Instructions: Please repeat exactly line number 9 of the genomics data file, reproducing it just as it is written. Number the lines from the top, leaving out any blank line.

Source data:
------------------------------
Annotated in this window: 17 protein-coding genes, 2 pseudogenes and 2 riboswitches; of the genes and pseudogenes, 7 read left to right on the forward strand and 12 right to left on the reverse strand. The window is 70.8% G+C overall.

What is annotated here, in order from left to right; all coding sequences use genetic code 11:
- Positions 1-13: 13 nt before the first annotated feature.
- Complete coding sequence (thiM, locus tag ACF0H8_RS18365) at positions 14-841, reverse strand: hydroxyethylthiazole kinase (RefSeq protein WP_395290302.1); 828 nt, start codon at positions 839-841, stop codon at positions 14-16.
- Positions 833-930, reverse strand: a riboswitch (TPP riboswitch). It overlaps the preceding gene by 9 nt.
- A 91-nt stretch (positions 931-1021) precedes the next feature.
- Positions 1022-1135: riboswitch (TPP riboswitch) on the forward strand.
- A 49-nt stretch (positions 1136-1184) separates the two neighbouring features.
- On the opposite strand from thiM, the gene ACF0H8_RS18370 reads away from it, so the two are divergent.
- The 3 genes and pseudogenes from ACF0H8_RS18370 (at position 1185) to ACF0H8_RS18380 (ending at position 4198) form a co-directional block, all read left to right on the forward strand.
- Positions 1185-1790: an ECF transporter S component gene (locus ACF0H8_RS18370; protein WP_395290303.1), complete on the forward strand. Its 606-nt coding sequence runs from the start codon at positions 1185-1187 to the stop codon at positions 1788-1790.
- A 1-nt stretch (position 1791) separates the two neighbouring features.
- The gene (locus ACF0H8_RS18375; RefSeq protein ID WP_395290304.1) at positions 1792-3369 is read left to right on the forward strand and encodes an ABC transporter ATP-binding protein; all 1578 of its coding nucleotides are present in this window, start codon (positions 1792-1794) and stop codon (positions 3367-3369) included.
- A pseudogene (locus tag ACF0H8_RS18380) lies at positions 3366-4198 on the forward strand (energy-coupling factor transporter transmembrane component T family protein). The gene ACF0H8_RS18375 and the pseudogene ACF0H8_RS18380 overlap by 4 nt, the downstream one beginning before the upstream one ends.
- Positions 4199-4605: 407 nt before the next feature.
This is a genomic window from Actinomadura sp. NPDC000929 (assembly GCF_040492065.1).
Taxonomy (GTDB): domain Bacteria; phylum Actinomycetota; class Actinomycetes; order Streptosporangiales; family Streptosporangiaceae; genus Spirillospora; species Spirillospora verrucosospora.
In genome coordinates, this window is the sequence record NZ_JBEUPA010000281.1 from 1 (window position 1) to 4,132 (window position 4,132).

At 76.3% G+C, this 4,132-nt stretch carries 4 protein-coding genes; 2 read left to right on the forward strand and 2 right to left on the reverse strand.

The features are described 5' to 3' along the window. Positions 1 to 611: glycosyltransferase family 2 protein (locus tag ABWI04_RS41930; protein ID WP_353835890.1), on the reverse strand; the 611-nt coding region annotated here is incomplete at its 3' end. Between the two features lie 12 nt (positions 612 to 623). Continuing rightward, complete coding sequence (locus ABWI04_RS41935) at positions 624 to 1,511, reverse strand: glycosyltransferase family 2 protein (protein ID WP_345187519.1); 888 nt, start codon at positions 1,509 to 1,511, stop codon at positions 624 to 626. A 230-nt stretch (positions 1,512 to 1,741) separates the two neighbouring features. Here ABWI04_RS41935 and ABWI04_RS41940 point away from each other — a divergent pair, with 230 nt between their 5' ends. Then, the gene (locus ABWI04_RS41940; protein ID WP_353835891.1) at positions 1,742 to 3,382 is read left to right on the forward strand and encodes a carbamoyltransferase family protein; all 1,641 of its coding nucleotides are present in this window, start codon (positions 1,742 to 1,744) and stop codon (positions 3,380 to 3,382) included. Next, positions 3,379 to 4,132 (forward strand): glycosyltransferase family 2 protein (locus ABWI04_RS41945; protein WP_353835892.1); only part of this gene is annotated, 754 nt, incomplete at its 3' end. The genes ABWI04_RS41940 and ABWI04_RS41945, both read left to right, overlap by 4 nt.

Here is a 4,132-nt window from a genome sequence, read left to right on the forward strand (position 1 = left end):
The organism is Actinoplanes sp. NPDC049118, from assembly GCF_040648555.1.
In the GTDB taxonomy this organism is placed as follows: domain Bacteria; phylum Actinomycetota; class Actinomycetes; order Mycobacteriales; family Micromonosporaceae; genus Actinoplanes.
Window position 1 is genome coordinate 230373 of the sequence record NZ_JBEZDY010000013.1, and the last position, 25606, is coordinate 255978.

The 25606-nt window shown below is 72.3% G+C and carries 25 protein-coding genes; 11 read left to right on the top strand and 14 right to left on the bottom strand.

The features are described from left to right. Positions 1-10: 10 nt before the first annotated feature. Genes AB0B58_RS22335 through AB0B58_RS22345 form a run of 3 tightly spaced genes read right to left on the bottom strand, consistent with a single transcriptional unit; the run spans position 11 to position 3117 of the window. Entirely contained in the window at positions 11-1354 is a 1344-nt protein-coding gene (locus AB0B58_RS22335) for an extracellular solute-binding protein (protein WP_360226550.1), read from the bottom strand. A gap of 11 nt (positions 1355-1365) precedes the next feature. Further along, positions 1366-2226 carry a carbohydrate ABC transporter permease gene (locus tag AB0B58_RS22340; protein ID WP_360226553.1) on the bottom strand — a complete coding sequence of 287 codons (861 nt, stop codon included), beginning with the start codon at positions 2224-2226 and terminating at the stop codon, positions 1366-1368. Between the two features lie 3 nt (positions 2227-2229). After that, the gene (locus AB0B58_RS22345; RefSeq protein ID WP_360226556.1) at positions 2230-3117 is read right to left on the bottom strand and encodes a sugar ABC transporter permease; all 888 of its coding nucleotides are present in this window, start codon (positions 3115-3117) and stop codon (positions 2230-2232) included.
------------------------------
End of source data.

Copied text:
- On the opposite strand from thiM, the gene ACF0H8_RS18370 reads away from it, so the two are divergent.